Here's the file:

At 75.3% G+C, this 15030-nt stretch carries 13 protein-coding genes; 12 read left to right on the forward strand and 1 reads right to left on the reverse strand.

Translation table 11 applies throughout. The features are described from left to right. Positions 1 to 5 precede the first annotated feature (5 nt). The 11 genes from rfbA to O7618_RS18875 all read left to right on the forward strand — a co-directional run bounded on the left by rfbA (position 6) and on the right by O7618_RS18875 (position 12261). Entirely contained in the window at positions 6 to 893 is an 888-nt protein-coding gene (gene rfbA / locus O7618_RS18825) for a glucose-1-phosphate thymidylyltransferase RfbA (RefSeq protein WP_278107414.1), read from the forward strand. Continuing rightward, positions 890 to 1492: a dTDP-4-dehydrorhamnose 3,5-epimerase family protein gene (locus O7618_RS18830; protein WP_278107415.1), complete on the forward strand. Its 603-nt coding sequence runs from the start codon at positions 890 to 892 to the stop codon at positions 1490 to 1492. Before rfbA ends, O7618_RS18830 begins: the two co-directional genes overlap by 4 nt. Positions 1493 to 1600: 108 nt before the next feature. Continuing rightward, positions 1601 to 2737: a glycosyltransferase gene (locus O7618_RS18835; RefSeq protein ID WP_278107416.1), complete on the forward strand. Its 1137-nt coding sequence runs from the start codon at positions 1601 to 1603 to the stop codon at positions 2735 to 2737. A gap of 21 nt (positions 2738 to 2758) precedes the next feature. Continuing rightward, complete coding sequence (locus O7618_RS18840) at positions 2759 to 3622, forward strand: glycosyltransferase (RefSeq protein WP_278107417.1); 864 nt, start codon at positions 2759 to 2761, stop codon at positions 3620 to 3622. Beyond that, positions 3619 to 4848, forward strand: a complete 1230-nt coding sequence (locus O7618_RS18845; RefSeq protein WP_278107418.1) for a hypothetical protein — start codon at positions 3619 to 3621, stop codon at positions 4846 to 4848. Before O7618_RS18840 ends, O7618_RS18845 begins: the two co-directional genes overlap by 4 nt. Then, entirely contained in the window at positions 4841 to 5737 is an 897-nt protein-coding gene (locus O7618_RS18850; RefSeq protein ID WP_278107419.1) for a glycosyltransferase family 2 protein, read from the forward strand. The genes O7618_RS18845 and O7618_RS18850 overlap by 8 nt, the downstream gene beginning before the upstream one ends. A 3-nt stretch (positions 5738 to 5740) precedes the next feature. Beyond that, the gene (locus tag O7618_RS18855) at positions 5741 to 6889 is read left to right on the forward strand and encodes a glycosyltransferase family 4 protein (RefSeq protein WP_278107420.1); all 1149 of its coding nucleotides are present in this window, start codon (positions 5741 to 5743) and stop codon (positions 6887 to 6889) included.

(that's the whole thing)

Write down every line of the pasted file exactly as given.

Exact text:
At 75.3% G+C, this 15030-nt stretch carries 13 protein-coding genes; 12 read left to right on the forward strand and 1 reads right to left on the reverse strand.

Translation table 11 applies throughout. The features are described from left to right. Positions 1 to 5 precede the first annotated feature (5 nt). The 11 genes from rfbA to O7618_RS18875 all read left to right on the forward strand — a co-directional run bounded on the left by rfbA (position 6) and on the right by O7618_RS18875 (position 12261). Entirely contained in the window at positions 6 to 893 is an 888-nt protein-coding gene (gene rfbA / locus O7618_RS18825) for a glucose-1-phosphate thymidylyltransferase RfbA (RefSeq protein WP_278107414.1), read from the forward strand. Continuing rightward, positions 890 to 1492: a dTDP-4-dehydrorhamnose 3,5-epimerase family protein gene (locus O7618_RS18830; protein WP_278107415.1), complete on the forward strand. Its 603-nt coding sequence runs from the start codon at positions 890 to 892 to the stop codon at positions 1490 to 1492. Before rfbA ends, O7618_RS18830 begins: the two co-directional genes overlap by 4 nt. Positions 1493 to 1600: 108 nt before the next feature. Continuing rightward, positions 1601 to 2737: a glycosyltransferase gene (locus O7618_RS18835; RefSeq protein ID WP_278107416.1), complete on the forward strand. Its 1137-nt coding sequence runs from the start codon at positions 1601 to 1603 to the stop codon at positions 2735 to 2737. A gap of 21 nt (positions 2738 to 2758) precedes the next feature. Continuing rightward, complete coding sequence (locus O7618_RS18840) at positions 2759 to 3622, forward strand: glycosyltransferase (RefSeq protein WP_278107417.1); 864 nt, start codon at positions 2759 to 2761, stop codon at positions 3620 to 3622. Beyond that, positions 3619 to 4848, forward strand: a complete 1230-nt coding sequence (locus O7618_RS18845; RefSeq protein WP_278107418.1) for a hypothetical protein — start codon at positions 3619 to 3621, stop codon at positions 4846 to 4848. Before O7618_RS18840 ends, O7618_RS18845 begins: the two co-directional genes overlap by 4 nt. Then, entirely contained in the window at positions 4841 to 5737 is an 897-nt protein-coding gene (locus O7618_RS18850; RefSeq protein ID WP_278107419.1) for a glycosyltransferase family 2 protein, read from the forward strand. The genes O7618_RS18845 and O7618_RS18850 overlap by 8 nt, the downstream gene beginning before the upstream one ends. A 3-nt stretch (positions 5738 to 5740) precedes the next feature. Beyond that, the gene (locus tag O7618_RS18855) at positions 5741 to 6889 is read left to right on the forward strand and encodes a glycosyltransferase family 4 protein (RefSeq protein WP_278107420.1); all 1149 of its coding nucleotides are present in this window, start codon (positions 5741 to 5743) and stop codon (positions 6887 to 6889) included.